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UNDER THE SEA Scuba And You

Scuba DivingIt’s not summer without the smell of sunscreen on skin, the taste of sea salt in my hair, and the deep blue sea a step and hop away.

 

I revel over anything that can get me just that little bit closer to the sea, and have an incredible fondness for water sports. The only thing is, I can’t actually surf. Well, I’ve tried, but getting dunked 100 times before I’m anywhere near as good as Layne Beachley isn’t my idea of fun. I’m no good at windsurfing either (holding a gigantic kite when you have no upper body strength is a joke), and snorkelling, albeit fun, just isn’t adventurous enough for me.

So when a friend suggested I try diving – there’s no dunking or kite flying, but you’re guaranteed plenty of time with Nemo – I was quick to take the plunge.

I ended up at Dolphin Dive Fremantle – a shop dedicated to all things fins. It was here I signed up for their PADI open water diving course: An all-inclusive, all-comprehensive program on just about everything you need to know about the underwater sport.

Bring on four jam-packed days of 8am starts, theory lessons, pool dives and two days out in the open sea.

Day one started in the classroom, where, along with other rookie divers, I went over the pre-course homework given to me when I signed up.

After a quick refresher with our instructor, it was off to the pool to test out my newly learned skills, which included dive gear assembly: from how to attach the air tank to the BCD (a vest you wear to help you float and sink), to how to hook a regulator (the thing you’ll breathe out of underwater) to the air supply, and how to attach it all to myself.

Once I was all decked out in my scuba gear, I hopped into the water, and after a few safety checks, it was time for my first dive. They say you never forget the first few breaths you take underwater. It’s an entirely surreal experience that’ll have you hooked. And from that moment on, I was.

The only thing that stood in my way of mermaid life was three and a half more days of the course!

A lot of ‘monkey see, monkey do’ scenarios followed. The instructor would perform a skill – like clearing water out of his mask while under water – and then I had to copy him. There were more than 20 skills to be learned over the four days, and I’m not going to lie – some were tougher than others. Aside from figuring out how to float on the sea floor gracefully, I had to be able to swim around without a mask for a minute, practice switching between snorkel and regulator, and manually inflate the buoyancy pockets in my BCD, which allowed me to float on the surface. Ascending and descending properly was a must, as was always breathing (you’d be surprised at how many people hold their breath). But it wasn’t all work and no play!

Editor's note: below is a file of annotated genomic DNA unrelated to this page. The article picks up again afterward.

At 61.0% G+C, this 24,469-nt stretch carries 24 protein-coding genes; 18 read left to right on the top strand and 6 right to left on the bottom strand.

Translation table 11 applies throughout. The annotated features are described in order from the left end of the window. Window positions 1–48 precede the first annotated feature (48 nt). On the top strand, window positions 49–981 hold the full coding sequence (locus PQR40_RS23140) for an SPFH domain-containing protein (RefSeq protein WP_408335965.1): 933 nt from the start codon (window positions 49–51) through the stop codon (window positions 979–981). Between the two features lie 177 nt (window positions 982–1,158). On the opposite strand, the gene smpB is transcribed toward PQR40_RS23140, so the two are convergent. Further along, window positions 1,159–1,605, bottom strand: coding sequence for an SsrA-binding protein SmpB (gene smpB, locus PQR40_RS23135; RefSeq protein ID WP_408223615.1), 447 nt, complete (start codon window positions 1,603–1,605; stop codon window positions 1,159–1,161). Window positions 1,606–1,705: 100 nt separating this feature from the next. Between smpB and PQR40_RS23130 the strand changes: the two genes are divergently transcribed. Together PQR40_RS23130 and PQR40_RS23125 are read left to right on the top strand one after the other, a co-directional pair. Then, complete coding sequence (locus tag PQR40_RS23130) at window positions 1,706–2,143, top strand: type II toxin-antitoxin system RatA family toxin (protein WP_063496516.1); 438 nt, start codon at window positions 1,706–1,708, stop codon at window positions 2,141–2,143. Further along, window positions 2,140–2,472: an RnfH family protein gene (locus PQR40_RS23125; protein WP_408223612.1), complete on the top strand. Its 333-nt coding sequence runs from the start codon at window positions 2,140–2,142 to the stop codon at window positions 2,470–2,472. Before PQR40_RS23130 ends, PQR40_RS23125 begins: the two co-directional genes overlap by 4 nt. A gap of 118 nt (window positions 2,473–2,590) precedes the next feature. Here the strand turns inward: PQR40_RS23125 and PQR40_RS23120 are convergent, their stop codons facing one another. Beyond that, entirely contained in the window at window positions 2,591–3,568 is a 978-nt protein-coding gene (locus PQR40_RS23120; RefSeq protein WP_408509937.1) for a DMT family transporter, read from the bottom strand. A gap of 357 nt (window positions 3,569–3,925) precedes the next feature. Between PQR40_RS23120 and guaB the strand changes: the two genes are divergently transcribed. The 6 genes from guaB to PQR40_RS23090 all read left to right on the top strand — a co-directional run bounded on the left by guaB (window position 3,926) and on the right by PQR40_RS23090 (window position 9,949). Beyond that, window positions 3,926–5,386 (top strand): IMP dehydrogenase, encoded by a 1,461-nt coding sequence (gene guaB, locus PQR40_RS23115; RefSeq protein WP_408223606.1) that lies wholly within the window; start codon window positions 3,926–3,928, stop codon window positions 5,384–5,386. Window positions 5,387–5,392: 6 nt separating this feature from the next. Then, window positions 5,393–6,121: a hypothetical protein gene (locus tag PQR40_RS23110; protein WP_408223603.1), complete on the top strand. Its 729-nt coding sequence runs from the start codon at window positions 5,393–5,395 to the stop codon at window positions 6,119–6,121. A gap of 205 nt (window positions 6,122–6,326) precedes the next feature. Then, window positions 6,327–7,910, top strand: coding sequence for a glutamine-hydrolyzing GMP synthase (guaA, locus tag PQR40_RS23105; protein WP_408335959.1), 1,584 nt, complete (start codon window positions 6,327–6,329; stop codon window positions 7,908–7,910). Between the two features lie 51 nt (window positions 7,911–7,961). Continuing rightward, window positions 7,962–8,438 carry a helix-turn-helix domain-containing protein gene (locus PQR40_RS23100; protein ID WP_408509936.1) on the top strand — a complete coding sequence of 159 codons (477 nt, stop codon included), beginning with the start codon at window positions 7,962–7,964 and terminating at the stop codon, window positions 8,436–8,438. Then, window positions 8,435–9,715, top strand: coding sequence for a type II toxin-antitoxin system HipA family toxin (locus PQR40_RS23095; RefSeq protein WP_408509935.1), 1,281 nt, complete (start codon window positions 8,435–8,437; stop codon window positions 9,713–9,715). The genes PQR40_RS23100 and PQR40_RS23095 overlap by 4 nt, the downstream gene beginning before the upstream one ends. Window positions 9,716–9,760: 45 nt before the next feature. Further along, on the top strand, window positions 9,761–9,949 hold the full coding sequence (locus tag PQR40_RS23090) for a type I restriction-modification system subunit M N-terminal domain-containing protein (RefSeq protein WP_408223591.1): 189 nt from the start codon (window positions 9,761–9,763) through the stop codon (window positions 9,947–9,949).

The last two days I was transported away from the pool, to the bottom of ocean – one day at Rottnest for a boat dive, and one day at Rockingham for a shore dive. Although there were still a few skills to be performed, for the most part, my instructor, my other PADI buddies and myself got to explore what was lying on the ocean floor, and I really got to swim with the fishes.

PADI Open Water Diving courses are available from a number of diving shops around Perth. They start from $495 and are between three and four days in length, with part time options available. You need to be able to swim 200 metres, tread water for 10 minutes, and obviously not be afraid of water. Snorkelling and previous diving experience helps, but all who can complete the minimum swim requirements can get on board. Once you have successfully completed the course you’re certified to dive with a buddy to a depth of 18 metres.

Head to PADI.com for course breakdowns, nearest stores and further information.

 

PENNY LANE

 

 

 

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